Once there were no dragons. From Boston to San Francisco, the horizon was empty. Once, fires only happened when you started them. Once, houses were built only to weather time, never considering that a cloud was not a cloud.
Once, they called us earthquakes.
In the far off past things were different. A girl might walk along a road, cars speeding past her on every side. She is making her way to school (they attended school then) or the library (they hoarded books then) or perhaps the home of a relative (families were spread thin, oh so thin, then). She carries nothing, but maybe a bag. What is in the bag doesn’t matter.
She is alone, walking in a noisome world. The sky is empty and bare, coldly shining down on her tangled hair. When she gets to her destination, she puts down her bag (if she has one), and goes into her destination, be it school (a place of education in society of those times), or library (for keeping all the books away from the people who might try to hoard them), or home (separate from her own). Then she will open her mouth in the old custom, and speak.
She is very thin, and very tangled. Her mind is tangled, her thoughts are tangled, her clothes are tangled. She walks on tangled paths and looks at a tangled future, thinking about how she will further her education (going to another, larger school), and find employment (payment for labour of almost any kind). She rarely thinks about the sky, or the earth. Walking in between, she is concerned only for what she might easily touch.
Now, we know more than this girl. But we cannot fault her for her reaction when earth and sky closed together, meeting in darkness. We cannot fault her screams as light flickered before her eyes and all the ancient devices of humanity tumbled into the abyss. Libraries cracked open like eggs, spilling their hoarded knowledge over the ground. She took cover behind a bookcase, and watched the coming of dragons.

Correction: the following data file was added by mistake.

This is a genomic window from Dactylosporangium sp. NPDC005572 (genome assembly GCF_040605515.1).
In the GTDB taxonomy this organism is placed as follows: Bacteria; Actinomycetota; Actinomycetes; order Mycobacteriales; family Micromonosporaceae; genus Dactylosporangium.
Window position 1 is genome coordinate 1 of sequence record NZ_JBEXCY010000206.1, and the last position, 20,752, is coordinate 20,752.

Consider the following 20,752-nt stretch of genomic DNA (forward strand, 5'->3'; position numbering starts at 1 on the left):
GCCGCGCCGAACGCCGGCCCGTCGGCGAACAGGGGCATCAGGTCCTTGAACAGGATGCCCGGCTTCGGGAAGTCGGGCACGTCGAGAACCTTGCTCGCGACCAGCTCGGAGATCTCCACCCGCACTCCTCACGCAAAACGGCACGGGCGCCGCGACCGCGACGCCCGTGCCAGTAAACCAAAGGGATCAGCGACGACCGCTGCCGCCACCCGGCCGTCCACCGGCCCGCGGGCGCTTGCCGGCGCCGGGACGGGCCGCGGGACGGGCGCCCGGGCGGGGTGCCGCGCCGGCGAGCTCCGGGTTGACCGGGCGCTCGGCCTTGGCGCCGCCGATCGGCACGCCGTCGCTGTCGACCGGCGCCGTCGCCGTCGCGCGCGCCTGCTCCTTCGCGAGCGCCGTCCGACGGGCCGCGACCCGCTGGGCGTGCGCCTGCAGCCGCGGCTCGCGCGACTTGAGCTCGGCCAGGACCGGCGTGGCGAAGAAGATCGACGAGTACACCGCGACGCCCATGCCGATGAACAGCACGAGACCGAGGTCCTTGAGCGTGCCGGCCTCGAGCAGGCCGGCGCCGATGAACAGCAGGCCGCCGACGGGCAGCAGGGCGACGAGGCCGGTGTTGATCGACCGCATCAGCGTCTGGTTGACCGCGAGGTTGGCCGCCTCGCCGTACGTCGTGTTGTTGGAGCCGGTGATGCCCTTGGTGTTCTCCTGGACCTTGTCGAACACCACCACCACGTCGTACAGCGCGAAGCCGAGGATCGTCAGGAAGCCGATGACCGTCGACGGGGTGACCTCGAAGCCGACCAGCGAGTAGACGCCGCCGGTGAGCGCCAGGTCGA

Fires ignited in our minds, eradicating everything that came before. All that was new and old fell back, leaving only what is eternal.
No one knows if that girl lived or died—the girl of memory, the girl of the past. We have her cowering before us, unable to move her lips to the rhythm of ancient speech. No one knows if she existed at all, a hundred years ago, when we were trapped beneath the crust. Perhaps her tale is only an anecdote of the wasted past.
Once, there was a girl (or not). Once, there was a world she lived in (or not). Once, she thought she might be happy one day.
first published in Daily Science Fiction (July, 2020)
Marisca Pichette is an author of magic and monsters, living in Western Massachusetts. Her work has appeared and is forthcoming in Strange Horizons, Fireside Magazine, PseudoPod, PodCastle, and Fusion Fragment, among others. She is on Twitter as @MariscaPichette and Instagram as @marisca_write. Website: www.mariscapichette.com
photo by Alyzah K and Zarif Ali (via unsplash)